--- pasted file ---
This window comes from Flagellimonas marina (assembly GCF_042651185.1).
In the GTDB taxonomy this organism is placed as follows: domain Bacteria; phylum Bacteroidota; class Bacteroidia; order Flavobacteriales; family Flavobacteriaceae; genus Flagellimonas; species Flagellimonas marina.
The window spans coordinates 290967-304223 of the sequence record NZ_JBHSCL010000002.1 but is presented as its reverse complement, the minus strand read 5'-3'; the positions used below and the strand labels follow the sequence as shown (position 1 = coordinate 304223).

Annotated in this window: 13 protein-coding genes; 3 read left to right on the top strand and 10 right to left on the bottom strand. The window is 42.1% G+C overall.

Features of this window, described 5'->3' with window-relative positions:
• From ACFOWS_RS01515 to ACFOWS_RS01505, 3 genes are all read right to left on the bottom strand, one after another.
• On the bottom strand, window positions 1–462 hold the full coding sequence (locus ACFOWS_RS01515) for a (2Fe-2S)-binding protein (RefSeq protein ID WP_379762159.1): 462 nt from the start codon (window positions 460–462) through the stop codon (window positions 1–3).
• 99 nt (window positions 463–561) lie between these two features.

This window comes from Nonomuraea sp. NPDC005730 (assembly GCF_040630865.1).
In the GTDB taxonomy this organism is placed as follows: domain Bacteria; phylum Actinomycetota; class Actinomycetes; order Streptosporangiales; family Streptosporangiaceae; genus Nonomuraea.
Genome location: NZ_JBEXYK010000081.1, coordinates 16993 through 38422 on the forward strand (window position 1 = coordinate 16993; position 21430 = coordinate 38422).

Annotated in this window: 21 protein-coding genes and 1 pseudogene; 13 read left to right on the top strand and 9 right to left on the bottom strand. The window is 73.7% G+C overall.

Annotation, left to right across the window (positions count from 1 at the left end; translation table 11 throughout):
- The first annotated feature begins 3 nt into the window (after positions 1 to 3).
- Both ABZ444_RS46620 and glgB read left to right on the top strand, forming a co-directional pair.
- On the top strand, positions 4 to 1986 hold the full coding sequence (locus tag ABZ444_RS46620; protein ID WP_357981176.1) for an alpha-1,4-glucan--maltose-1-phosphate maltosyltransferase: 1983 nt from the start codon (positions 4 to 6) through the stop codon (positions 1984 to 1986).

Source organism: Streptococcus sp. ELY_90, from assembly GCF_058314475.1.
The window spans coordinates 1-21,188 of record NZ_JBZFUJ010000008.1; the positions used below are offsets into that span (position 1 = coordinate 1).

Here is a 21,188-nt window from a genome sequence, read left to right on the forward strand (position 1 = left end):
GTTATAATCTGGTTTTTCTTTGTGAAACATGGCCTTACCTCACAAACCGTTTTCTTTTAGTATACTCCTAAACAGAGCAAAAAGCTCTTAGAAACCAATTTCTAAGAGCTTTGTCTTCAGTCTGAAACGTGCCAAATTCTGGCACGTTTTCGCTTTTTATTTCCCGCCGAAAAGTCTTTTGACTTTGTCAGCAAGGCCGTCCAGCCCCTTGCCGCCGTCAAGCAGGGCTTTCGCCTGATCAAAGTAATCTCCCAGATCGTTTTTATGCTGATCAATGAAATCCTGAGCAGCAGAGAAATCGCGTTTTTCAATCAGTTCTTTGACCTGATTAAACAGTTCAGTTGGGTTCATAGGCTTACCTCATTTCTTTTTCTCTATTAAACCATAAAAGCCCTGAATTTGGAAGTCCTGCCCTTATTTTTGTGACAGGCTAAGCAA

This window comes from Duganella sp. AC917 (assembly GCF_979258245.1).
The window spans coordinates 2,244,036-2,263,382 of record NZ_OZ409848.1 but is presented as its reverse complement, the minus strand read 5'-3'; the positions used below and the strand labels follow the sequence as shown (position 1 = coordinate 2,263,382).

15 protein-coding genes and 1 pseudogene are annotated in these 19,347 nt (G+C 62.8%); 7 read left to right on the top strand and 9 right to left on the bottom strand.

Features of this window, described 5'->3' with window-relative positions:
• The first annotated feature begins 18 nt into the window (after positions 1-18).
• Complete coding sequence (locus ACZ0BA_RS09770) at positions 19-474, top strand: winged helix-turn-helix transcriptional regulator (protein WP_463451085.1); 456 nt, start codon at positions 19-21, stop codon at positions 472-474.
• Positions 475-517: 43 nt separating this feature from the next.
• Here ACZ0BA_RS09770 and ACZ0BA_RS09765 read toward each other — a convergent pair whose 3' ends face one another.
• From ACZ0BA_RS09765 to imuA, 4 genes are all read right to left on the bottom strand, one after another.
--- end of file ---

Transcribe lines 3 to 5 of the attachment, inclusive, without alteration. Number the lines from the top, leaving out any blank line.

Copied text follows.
The window spans coordinates 290967-304223 of the sequence record NZ_JBHSCL010000002.1 but is presented as its reverse complement, the minus strand read 5'-3'; the positions used below and the strand labels follow the sequence as shown (position 1 = coordinate 304223).

Annotated in this window: 13 protein-coding genes; 3 read left to right on the top strand and 10 right to left on the bottom strand. The window is 42.1% G+C overall.

Features of this window, described 5'->3' with window-relative positions: